Michael Andersen, Green Lane Project staff writer
The American system that forces bikes to steer into the middle of many intersections to trigger green lights is baffling even to most current bikers, a new study finds.
The process of getting a green light is even more mysterious to people who don’t currently bike, research suggests.
In video observations of 688 bikers, between 53 and 84 percent of bikes at three signalized intersections failed to stop over the in-street detector loop — let alone the part of the loop that might actually trigger a green light.
In a related survey, 23 percent of riders said they would wait for a red light by standing right at the curb. Of those riders, 96 percent said they did so for “safety/visibility” or to “stay out of the way of traffic.”
The result: travel delays, frustration and a sense, right or wrong, that bikes are incompatible with U.S. streets.
For urban design experts, it’s a troubling reminder of how ineffective auto-oriented infrastructure is at serving people on bikes.
“I don’t think it’s fair to really expect people to understand how traffic signals operate,” the study’s author, Portland State University engineering student Stefan Bussey, said last week. “We don’t expect vehicles to know where they’re supposed to wait to get a green, so ideally we won’t expect cyclists to know where to wait to get a green.”
Markings help, but not much
Portland, where the surveys and observations were taken, is one of many cities that try to make the signal detection system more legible by adding bike-shaped stencils to the detection loops.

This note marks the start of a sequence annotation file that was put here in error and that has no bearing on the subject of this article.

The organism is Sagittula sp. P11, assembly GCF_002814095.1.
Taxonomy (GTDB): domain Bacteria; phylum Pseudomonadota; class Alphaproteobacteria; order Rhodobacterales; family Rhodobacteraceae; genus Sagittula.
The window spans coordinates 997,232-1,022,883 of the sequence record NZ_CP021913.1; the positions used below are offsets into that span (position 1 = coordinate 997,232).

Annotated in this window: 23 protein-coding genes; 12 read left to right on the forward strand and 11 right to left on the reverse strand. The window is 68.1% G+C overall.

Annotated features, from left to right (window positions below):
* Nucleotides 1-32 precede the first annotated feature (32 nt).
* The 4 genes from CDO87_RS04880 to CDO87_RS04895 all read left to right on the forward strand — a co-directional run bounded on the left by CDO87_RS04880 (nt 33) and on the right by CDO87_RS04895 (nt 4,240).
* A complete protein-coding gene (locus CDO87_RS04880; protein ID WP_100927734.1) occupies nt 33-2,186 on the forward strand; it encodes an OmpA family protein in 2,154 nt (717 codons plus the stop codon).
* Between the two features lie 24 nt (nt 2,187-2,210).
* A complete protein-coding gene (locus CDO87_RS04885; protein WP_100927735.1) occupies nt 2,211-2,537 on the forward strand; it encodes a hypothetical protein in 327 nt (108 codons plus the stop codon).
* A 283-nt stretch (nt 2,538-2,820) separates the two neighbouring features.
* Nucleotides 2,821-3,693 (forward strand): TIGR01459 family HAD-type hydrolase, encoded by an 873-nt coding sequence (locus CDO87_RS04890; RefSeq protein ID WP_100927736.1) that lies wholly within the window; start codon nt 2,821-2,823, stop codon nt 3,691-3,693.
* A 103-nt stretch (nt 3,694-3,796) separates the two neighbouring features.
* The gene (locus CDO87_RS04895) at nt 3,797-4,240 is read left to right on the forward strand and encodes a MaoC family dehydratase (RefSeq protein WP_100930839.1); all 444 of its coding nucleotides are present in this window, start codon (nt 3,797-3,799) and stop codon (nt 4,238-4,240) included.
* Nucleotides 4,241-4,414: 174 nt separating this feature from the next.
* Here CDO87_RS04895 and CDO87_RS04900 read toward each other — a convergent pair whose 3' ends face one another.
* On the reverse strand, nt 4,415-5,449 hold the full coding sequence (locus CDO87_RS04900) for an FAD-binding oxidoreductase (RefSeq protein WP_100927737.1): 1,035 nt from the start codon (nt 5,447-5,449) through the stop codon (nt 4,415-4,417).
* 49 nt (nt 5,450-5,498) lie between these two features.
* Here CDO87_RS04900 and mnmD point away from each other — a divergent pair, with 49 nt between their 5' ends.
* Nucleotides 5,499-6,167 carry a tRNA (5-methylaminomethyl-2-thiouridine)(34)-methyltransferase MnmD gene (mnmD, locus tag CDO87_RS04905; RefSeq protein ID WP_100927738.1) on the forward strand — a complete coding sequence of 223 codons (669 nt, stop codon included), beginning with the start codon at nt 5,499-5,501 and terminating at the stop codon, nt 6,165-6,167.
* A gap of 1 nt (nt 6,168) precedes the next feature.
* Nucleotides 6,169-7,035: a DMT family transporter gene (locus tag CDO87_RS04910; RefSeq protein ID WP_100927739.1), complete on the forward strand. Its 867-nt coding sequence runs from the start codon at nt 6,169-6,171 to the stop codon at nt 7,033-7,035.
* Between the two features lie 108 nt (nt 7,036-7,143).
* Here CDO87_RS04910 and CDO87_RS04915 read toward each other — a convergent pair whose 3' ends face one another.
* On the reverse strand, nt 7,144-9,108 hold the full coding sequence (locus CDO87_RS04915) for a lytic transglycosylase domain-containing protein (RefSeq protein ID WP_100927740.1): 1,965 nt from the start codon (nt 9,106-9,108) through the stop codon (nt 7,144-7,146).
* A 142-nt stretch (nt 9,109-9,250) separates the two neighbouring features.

Those stencils help. But not a lot.
In Bussey’s surveys, almost all of which were taken by people who already ride their bike once a week or more, 55 percent of respondents didn’t know the meaning of the MUTCD-approved stencil.
That finding echoes a study last year of 68 residents of Tallahassee. Not a single person correctly identified the meaning of the bike stencil.
Bussey and his advisor, PSU engineering professor Chris Monsere, tried to track down the history of the little-understood stencil, but couldn’t find its origin or any documentation supporting the idea that it would work.
“Typically, if something is implemented in MUTCD, there is going to be something out there that would explain why they thought it was a good idea,” Bussey said. “If half of drivers didn’t understand a sign, we probably wouldn’t use it.”
There’s no such documentation for the stencil, first recommended by AASHTO in 1999 and included in the MUTCD in 2003.
Bussey tested two ways to make the markings more clear: adding an explanatory sign at the side of the road and adding green pavement marking behind the stencil. Though both seemed to help, even the green-backed stencil was failing to lure more than 60 percent of bikers to the detector loop.
Where dedicated bike lanes are available, Bussey noted, it’s much easier to place a detector in a spot that bikes will naturally trigger a green — just as cars naturally trigger the large detectors near the middle of intersections.
Peter Koonce, a coauthor of the study and the traffic signal division manager for the Portland Bureau of Transportation, said he’s experimenting with microwave, thermal and video detectors to sense when signals should change to let bikes through.
“Is it good for all users? Does everybody feel comfortable?” Koonce asked last week. “The answer to that probably is no.”
Correction: A previous version of this story incorrectly described Bussey’s student status. He is working on a second undergraduate degree but is not a grad student.